CONCORD — She didn't expect the dog to bite her. It was a yellow Labrador, after all — and it was on a leash.

The 10-year-old was just riding her bike with a friend on the Contra Costa Canal Trail, staying close to the apartment complex from which her friend's stepfather could watch them from the balcony.

None of that mattered when the Labrador lunged, without warning. A week and a half later, the gauze on Priscilla Robles's left leg hides the bite marks, the chunk missing from her thigh, the dead skin from the surgeon's failed first attempt at repairing the wound.

Priscilla got an immediate apology from the dog's owner, but that was it — he left. No offer to help, no 911 call. The two 10-year-old girls were left to their own devices.

Priscilla's smile hides her pain, her frustration. She can't play during recess; she sits on the sidelines in her youth soccer league. And her leg hurts too much for her to ride her bike.

Her mother wants to find that dog and its owner.

"I just don't want that dog to do it to someone else," Michelle Robles said.

She would also ask for some help with the medical bills, she said. Michelle and her daughter have had no insurance since she was laid off a year and a half ago from her job as a bookkeeper at a Ford dealership.

Dog bites aren't unusual — thus far this year, 232 people have reported being bitten by dogs in Contra Costa County, said Lt. Abe Gamez of the county's Animal Services department. In 2009 there were 1,200 reported bites.

But most bites are not nearly as severe as Priscilla's, he said. Hers was bad enough that Animal Services officers returned to the scene to see if they could find the chunk of flesh the dog tore from Priscilla's leg, Michelle Robles said.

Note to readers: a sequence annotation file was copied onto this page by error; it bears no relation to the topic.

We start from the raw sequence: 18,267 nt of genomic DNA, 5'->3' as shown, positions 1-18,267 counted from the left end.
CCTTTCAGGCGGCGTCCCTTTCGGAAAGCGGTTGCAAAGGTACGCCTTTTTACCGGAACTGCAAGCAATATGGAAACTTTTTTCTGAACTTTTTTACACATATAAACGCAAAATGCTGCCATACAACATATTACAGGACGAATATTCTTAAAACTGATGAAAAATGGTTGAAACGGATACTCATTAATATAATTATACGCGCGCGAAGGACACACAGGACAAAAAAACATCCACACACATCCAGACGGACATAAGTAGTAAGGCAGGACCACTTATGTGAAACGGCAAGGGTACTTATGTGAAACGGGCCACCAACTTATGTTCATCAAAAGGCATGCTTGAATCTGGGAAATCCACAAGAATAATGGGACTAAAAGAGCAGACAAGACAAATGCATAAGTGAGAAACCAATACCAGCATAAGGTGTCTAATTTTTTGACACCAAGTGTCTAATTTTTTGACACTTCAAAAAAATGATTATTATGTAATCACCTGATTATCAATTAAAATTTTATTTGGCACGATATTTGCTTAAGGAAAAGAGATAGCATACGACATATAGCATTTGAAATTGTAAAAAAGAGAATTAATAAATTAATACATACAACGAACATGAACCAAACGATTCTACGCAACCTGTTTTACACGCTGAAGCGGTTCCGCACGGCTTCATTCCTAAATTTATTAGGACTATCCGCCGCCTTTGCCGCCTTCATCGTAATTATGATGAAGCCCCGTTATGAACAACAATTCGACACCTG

And it is rare for dog owners to flee after such an attack, Gamez said. "Most people are responsible," he said.

It was illegal for the owner to leave, he said; the dog must be quarantined to make sure it does not have rabies.

Priscilla's neighbors posted fliers near where the attack occurred, along the canal trail between Tioga Road and Systron Drive in front of the Limeridge apartments, Michelle Robles said.

Animal Services officers are on the lookout for the dog, and they've told Concord police and the Canal Safety Patrol to watch for it as well, Gamez said.

But they don't have much to go on. Priscilla describes the man as being white, in his 30s with a shaved head; the dog was on a blue leash.

Priscilla is pushing forward. She returned to the plastic surgeon on Friday; her leg has been hurting more since the skin they stitched over the wound died, she said. Her mother said Friday that if the dog was not found soon, Priscilla would need to get a painful series of rabies shots.

She has refused to miss any days of school since the Saturday attack.

"I like school, so I just went to school," she said.

And she still likes dogs, especially her three Chihuahuas. Bigger dogs, though, give her a bit more pause.

"I'm kind of scared of them," she said. "A little bit."

Contact Paul Thissen at 925-943-8163.